‘Survival of the fittest’ for region’s food producers
EAST Anglian food and drink producers could see their margins squeezed to critically low levels, a report warns.
Those who are unable to adapt to a changing marketplace of rising input costs and shifting consumer trends will face tough times ahead as household budgets are squeezed further by rising tax, inflation and unemployment, the report, from financial and business advisers Grant Thornton East Anglia, says.
It advises the region’s producers to focus on delivering value if they are to win customers. Businesses should maintain sustainable debt levels and build a flexible, efficient, low cost manufacturing base capable of adapting to a volatile market, it says.
Currently, the top five supermarkets control 83% of the grocery market and with their increasing reluctance to pass on price rises to hard pressed consumers, the region’s producers may also suffer if they are not willing to deliver on supermarkets’ terms.
Paul Naylor, partner at Grant Thornton East Anglia, said: “The major supermarkets are constantly widening their range of own brand products and with the much publicised supermarket ‘price wars’, the rise in heavy consumer discounts such as ‘buy one get two free offers’ will undoubtedly continue.
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“This puts immense pressure on manufacturers and producers as the supermarkets will not accept prices that consumers are not willing to pay, squeezing margins to critically low levels.”
The report also suggests that as supermarkets are developing private or own label ranges to cater for every price point, branded producers must invest in new product development to cater for changing consumer needs if they are to viably compete. This includes focusing on value rather than premium goods, healthy, local, green and ethically produced products.
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“The need to meet consumer demands for healthy, ethical products at low prices is a tough balancing act for producers,” said Mr Naylor.
“This trend is set to continue and businesses with the foresight to prepare for this and differentiate their product offering will prosper. On the other hand, with the constant threat of de-listing from the supermarkets, those producers who currently over rely on a small number of products or customers could face terminal consequences if their lines are withdrawn.”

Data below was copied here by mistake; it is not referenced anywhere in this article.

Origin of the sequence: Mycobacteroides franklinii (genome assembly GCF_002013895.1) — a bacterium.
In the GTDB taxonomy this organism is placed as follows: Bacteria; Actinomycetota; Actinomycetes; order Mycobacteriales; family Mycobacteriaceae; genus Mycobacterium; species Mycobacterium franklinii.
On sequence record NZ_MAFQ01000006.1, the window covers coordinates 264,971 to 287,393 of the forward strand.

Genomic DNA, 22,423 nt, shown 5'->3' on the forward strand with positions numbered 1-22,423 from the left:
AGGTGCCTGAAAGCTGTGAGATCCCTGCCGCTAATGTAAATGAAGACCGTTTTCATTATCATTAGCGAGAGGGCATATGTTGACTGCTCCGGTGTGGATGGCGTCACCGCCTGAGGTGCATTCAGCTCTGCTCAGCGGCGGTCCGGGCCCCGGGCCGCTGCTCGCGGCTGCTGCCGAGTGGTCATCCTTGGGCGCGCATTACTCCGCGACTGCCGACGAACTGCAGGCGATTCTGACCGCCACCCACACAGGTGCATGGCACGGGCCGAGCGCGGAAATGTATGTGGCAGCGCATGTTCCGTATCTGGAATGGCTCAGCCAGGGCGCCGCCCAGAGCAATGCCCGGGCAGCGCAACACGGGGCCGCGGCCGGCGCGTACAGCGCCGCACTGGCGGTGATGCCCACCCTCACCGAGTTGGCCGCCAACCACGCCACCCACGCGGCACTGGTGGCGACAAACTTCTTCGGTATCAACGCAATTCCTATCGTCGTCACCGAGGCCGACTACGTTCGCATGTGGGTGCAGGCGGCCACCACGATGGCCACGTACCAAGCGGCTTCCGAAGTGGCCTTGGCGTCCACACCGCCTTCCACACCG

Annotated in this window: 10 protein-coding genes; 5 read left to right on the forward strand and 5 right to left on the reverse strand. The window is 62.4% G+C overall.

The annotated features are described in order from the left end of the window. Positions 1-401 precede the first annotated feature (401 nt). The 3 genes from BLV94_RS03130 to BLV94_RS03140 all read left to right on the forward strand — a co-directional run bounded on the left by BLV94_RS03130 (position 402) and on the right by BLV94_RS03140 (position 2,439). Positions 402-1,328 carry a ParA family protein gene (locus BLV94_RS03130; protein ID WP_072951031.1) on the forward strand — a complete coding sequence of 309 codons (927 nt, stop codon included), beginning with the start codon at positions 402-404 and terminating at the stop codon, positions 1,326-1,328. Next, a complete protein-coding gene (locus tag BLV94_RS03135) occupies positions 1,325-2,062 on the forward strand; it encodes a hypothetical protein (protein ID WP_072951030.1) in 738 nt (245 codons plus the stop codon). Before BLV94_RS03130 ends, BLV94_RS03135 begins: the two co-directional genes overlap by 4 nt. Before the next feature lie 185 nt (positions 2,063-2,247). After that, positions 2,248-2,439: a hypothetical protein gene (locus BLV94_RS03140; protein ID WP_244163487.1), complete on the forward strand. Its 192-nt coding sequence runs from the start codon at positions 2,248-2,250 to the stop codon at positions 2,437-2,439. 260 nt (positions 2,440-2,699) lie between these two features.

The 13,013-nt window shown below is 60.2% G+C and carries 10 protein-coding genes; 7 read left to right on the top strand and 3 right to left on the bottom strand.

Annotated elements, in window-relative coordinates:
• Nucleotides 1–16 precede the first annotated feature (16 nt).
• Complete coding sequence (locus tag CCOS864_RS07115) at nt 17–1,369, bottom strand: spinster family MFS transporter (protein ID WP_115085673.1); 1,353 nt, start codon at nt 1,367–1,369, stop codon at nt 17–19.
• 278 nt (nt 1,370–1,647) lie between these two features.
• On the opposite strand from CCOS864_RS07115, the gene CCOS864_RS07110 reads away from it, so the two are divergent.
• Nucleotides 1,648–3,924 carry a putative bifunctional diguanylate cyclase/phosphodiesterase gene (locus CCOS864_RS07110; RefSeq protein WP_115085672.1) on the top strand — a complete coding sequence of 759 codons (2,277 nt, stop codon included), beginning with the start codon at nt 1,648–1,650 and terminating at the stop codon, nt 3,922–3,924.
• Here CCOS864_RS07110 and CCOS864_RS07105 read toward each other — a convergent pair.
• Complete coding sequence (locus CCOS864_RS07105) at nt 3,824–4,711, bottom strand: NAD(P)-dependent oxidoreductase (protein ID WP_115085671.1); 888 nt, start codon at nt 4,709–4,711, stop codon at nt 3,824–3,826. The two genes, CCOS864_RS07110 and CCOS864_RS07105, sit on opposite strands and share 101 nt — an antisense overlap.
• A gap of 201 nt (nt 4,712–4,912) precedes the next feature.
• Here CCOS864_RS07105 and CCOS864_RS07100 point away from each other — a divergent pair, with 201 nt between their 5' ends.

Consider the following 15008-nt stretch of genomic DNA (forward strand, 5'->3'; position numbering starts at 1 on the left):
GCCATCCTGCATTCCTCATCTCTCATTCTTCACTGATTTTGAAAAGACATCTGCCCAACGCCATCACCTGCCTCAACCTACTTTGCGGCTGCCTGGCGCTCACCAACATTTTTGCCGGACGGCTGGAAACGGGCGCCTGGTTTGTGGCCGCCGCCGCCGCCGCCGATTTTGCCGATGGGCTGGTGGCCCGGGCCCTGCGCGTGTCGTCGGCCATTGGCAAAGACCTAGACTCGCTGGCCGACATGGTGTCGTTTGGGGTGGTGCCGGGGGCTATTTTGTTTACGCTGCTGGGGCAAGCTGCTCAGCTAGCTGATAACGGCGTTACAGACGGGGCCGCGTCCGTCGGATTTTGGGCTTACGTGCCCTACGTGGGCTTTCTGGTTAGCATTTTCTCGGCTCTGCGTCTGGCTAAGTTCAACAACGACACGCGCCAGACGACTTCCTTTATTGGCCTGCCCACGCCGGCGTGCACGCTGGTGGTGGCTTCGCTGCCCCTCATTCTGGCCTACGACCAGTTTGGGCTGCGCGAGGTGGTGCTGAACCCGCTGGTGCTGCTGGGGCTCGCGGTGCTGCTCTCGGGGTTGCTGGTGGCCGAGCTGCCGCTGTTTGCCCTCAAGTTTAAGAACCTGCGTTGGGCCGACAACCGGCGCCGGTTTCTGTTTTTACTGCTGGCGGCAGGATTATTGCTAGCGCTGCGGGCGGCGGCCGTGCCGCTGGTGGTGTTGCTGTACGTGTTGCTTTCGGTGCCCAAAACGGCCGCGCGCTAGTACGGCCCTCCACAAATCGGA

A forecast rise in input costs adds further gloom to the picture for East Anglian producers, especially if supermarkets refuse to accept the resulting price rises.
Grant Thornton’s report suggests that future success will depend on producers creating a flexible, efficient and low cost manufacturing base to cope with sudden changes in a typically volatile market.
“Looking to the future, it will definitely be a case of survival of the fittest. Producers which have relied heavily on borrowing to stay afloat will be particularly vulnerable to market changes,” said Mr Naylor.
“Those producers relying on volume growth to return back to profit will also be in for a shock as market growth is expected to be restricted until well into 2012. It will also be important for manufacturers to carefully monitor the financial health of their supply chains to ensure there are no unexpected surprises.”
He warned of difficult times ahead for the region’s producers but says if businesses can adapt to a rapidly changing marketplace, they will succeed.
“Expanding plants and investing in technology will help improve efficiency and control costs. Larger organisations may also look to reduce their debts by selling non-core assets. Additionally manufacturers could also consider acquiring smaller producers to achieve greater scale and increase their product offering, protecting them from further pressure from the supermarkets,” he said.
Dr John Strak, managing director of foodeast.com which represents the food and drink industry in the East of England, said: “The world economy is shaky and the report identifies the challenges ahead for food manufacturers. However, the food and drink supply chain can deal with these threats and opportunities and offer jobs and profits for all involved.”
To see a full copy of the report for the food and beverage sector, contact Joanna Chamber at firstname.lastname@example.org